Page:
“Lose one child … then lose them all.”

“Parents who transport a youngster without a car seat and lose the child in a fatal traffic accident may have their surviving children removed by social welfare authorities, the California Supreme Court decided unanimously.” [Maura Dolan, L.A. Times via Ann Althouse, whose commentary is borrowed for the headline]


  • I saw this thoughtful comment on Ann Althouse’s blog:

    > Matthew Sablan said…
    >I don’t have kids, and I know that you don’t do that with small children. I think though, in this case, that is just the excuse to act on this:
    >”County social workers received a report a week later that Valerie’s siblings, Ethan, 3, and Jesus, 8 months old, were being neglected.
    >The county investigated and determined that the children lived in a household with about 20 people. They also found evidence of unsanitary conditions and reported that the children were dirty and appeared unsupervised. Ethan was suffering from severe developmental delays and had rotten teeth that required extraction, according to the court.”
    >Which isn’t how law is supposed to work. But, I can see wanting to help the other kids if this is true.
    >7/6/12 9:25 AM
    [end of quoted post from Ann Althouse’s blog]

    HSC: It sounds like the NYPD using overzealous enforcement of jaywalking laws to trawl for people carrying illegal weapons or ignoring arrest warrants. The end may be desirable (eg NYC’s vastly lowered murder rate), but the means is troubling.

  • Many times, when a parent loses a child through gross negligence, the parents aren’t prosecuted under the odd legal theory of “hasn’t the parent suffered enough?”

    It’s refreshing to see a court abandon this theory.

  • “It’s refreshing to see a court abandon this theory.”


    It would be even more refreshing to see the courts try to prevent the automobile deaths of children in the first place.

    What I mean is, let the courts immediately order removal of all children of licensed drivers, and place them in the custody of the state.

    This would be only a start–but it’s a start. Wouldn’t that be refreshing?

  • @Robert–
    I don’t see “gross” negligence in an accident caused by the other driver. But it sounds like there may have been cumulative neglect on other issues.

    @Stella Bascomb–

    [irony continued]
    And don’t forget, most cases of child abuse involve close relatives and family members. State authorities must remove all children from their families now! If even one more child is abused during delay, we could never forgive ourselves!
    [end irony]

  • Let’s focus on this part of the story and forget, for now, the other allegations of neglect:

    “William was en route to a hospital in June 2009 after his daughter, Valerie, fell off a bed and injured her arm, according to court records. William said he had loaned his car, which contained a car seat, to someone else and drove another vehicle to the hospital with the injured daughter on her aunt’s lap. He suffered “extreme remorse” after the accident, the court said.”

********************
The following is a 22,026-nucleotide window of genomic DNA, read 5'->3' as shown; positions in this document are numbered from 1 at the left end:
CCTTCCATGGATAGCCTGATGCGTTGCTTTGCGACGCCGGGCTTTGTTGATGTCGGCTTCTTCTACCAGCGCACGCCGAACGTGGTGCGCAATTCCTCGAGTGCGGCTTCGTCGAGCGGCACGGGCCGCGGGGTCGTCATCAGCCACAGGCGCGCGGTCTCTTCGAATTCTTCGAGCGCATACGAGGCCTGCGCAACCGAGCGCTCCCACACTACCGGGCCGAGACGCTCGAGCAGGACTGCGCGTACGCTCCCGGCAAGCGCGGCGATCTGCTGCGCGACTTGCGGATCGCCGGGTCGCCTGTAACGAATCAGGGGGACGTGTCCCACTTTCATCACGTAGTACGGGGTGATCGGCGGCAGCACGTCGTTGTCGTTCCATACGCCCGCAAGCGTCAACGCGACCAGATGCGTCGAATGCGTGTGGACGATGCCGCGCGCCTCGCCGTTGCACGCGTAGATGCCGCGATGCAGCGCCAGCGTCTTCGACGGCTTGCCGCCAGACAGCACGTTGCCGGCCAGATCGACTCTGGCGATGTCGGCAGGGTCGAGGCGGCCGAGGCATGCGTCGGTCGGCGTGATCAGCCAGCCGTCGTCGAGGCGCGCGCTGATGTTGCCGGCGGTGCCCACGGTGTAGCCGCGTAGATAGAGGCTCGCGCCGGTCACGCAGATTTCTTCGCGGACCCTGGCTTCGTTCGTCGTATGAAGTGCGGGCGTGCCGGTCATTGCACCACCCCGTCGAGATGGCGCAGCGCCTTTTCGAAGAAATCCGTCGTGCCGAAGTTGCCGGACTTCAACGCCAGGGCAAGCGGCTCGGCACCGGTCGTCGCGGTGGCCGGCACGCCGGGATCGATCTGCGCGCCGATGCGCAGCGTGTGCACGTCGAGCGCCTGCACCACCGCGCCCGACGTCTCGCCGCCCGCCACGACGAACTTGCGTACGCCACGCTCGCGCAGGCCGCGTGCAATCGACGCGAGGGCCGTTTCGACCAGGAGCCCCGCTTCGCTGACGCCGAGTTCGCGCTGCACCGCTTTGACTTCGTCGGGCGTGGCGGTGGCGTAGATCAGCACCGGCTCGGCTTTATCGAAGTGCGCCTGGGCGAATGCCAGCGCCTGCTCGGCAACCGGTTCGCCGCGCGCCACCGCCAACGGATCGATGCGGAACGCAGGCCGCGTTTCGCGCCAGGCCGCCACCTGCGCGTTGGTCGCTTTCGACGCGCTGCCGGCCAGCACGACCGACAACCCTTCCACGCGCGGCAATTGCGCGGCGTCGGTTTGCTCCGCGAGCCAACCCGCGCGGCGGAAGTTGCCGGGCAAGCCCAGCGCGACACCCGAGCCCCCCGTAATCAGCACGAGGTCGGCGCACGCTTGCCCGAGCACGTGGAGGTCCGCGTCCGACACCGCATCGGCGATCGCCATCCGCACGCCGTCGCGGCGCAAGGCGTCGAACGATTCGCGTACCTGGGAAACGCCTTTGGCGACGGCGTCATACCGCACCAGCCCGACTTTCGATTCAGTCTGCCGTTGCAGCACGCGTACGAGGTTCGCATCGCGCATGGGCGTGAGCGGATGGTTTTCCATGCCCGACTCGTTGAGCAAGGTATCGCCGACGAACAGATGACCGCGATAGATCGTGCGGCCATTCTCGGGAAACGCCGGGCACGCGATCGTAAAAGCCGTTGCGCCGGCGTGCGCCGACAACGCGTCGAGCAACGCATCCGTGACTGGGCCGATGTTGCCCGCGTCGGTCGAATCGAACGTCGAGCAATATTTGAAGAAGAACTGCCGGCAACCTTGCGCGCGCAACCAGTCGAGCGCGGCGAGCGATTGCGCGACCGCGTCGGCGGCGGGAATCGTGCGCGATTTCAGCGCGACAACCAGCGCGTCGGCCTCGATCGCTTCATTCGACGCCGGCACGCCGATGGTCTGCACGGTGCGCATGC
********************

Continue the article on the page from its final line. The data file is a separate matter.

This does not sound unreasonable; it is the sort of thing many responsible parents might do in a situation where the child needs urgetnt medical care. Yet the “solution” to this tragedy will be to break up what is left of this family and tell two small children that they can’t see their father again.

  • Well, what do you think about this case


    where no charges were filed. Surely there’s some “child endangerment” statue on the books….

  • let’s see what they mean by filthy. i once crossed paths with cps; their report stated my house was “filthy with dirty dishes all over the house and animal feces through out.” the actual fact was one cobweb on a bookcase, the dirty dishes were plates the kids were eating off of at the time and the only animal feces were in the litter box. so don’t forget that grain of salt.

  • One slip and you lose your kids forever. Glad I live in a free society.

  • To think I rode around in an open basket in the back of my mother’s MG-TD roadster.

    Seriously, though: it seems to me the Supreme Court might have something to say about this. Family relationships are highly protected under the Constitution. This kind of speculative protection – the kid might get hurt by negligence as opposed to intentional harm – strikes me as a nice bright line.

  • The stories reflect a fundamental misunderstanding of California law. The opinion concerned the legal basis for a finding of dependency, which is a prerequisite to removal (except for a short period if serious harm is threatened before an initial detention hearing can take place). The prosecuting agency must still establish a current threat of serious harm by clear and convincing evidence to justify removal.

  • I had an employee whose child was removed from school by DSS (what we call CPS in my state) in the middle of the day and placed in protective custody because a teacher thought she overheard something which indicated (to her) child abuse. It cost my employee an enormous amount of money and time, plus he nearly lost his main employment as a firefighter over this. DSS’ motto: ‘Guilty until proven innocent’.